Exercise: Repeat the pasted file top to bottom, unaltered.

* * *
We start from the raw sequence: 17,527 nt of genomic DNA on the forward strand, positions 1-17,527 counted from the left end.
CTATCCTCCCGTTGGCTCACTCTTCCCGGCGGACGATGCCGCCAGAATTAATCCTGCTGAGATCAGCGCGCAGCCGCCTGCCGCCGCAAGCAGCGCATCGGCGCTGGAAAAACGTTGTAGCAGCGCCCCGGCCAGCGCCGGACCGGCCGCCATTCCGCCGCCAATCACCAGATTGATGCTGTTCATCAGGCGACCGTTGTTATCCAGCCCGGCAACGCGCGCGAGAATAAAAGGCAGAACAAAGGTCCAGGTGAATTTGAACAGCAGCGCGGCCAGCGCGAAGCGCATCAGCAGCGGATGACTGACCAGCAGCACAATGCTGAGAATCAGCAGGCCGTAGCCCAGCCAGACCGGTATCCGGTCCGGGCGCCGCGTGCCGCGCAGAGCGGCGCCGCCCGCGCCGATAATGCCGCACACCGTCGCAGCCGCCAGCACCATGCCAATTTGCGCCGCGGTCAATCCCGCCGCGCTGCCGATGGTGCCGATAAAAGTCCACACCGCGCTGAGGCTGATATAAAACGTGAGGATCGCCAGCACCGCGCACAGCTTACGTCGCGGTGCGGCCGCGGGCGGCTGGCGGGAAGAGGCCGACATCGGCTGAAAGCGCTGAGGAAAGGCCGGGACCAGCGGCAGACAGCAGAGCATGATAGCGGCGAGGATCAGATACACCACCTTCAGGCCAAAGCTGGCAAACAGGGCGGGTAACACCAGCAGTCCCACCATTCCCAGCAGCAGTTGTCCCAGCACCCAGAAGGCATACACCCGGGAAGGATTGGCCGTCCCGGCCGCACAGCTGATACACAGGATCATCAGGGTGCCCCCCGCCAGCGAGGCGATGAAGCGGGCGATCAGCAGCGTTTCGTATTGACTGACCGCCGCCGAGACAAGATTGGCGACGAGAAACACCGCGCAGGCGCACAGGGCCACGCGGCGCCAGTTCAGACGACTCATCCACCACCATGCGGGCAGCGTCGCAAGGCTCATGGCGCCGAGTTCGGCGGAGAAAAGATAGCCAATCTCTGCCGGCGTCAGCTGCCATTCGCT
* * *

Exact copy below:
We start from the raw sequence: 17,527 nt of genomic DNA on the forward strand, positions 1-17,527 counted from the left end.
CTATCCTCCCGTTGGCTCACTCTTCCCGGCGGACGATGCCGCCAGAATTAATCCTGCTGAGATCAGCGCGCAGCCGCCTGCCGCCGCAAGCAGCGCATCGGCGCTGGAAAAACGTTGTAGCAGCGCCCCGGCCAGCGCCGGACCGGCCGCCATTCCGCCGCCAATCACCAGATTGATGCTGTTCATCAGGCGACCGTTGTTATCCAGCCCGGCAACGCGCGCGAGAATAAAAGGCAGAACAAAGGTCCAGGTGAATTTGAACAGCAGCGCGGCCAGCGCGAAGCGCATCAGCAGCGGATGACTGACCAGCAGCACAATGCTGAGAATCAGCAGGCCGTAGCCCAGCCAGACCGGTATCCGGTCCGGGCGCCGCGTGCCGCGCAGAGCGGCGCCGCCCGCGCCGATAATGCCGCACACCGTCGCAGCCGCCAGCACCATGCCAATTTGCGCCGCGGTCAATCCCGCCGCGCTGCCGATGGTGCCGATAAAAGTCCACACCGCGCTGAGGCTGATATAAAACGTGAGGATCGCCAGCACCGCGCACAGCTTACGTCGCGGTGCGGCCGCGGGCGGCTGGCGGGAAGAGGCCGACATCGGCTGAAAGCGCTGAGGAAAGGCCGGGACCAGCGGCAGACAGCAGAGCATGATAGCGGCGAGGATCAGATACACCACCTTCAGGCCAAAGCTGGCAAACAGGGCGGGTAACACCAGCAGTCCCACCATTCCCAGCAGCAGTTGTCCCAGCACCCAGAAGGCATACACCCGGGAAGGATTGGCCGTCCCGGCCGCACAGCTGATACACAGGATCATCAGGGTGCCCCCCGCCAGCGAGGCGATGAAGCGGGCGATCAGCAGCGTTTCGTATTGACTGACCGCCGCCGAGACAAGATTGGCGACGAGAAACACCGCGCAGGCGCACAGGGCCACGCGGCGCCAGTTCAGACGACTCATCCACCACCATGCGGGCAGCGTCGCAAGGCTCATGGCGCCGAGTTCGGCGGAGAAAAGATAGCCAATCTCTGCCGGCGTCAGCTGCCATTCGCT